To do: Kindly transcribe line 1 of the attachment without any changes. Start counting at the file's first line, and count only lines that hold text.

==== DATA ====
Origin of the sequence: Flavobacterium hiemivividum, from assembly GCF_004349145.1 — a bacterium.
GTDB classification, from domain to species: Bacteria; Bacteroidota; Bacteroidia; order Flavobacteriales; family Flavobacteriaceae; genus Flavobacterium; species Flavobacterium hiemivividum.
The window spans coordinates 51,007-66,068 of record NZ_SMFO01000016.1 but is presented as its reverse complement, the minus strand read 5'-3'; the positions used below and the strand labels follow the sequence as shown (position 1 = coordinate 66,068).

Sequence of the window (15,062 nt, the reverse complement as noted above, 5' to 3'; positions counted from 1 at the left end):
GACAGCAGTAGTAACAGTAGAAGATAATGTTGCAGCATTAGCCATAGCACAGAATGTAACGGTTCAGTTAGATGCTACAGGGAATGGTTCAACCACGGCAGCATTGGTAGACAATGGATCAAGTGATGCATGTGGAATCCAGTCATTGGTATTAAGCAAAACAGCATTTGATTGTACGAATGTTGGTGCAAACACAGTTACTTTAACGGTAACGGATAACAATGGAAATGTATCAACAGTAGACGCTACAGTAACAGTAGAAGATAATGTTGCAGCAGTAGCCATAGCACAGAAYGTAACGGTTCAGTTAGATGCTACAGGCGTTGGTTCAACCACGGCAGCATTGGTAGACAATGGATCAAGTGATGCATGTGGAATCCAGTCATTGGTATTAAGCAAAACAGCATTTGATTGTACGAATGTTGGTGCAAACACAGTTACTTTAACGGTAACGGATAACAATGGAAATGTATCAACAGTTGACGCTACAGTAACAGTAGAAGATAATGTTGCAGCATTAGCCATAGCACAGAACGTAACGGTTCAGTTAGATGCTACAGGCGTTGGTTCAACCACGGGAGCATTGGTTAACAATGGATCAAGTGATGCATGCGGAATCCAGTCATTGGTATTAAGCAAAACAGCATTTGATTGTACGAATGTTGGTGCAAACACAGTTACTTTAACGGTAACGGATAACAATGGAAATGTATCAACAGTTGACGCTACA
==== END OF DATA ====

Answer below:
Origin of the sequence: Flavobacterium hiemivividum, from assembly GCF_004349145.1 — a bacterium.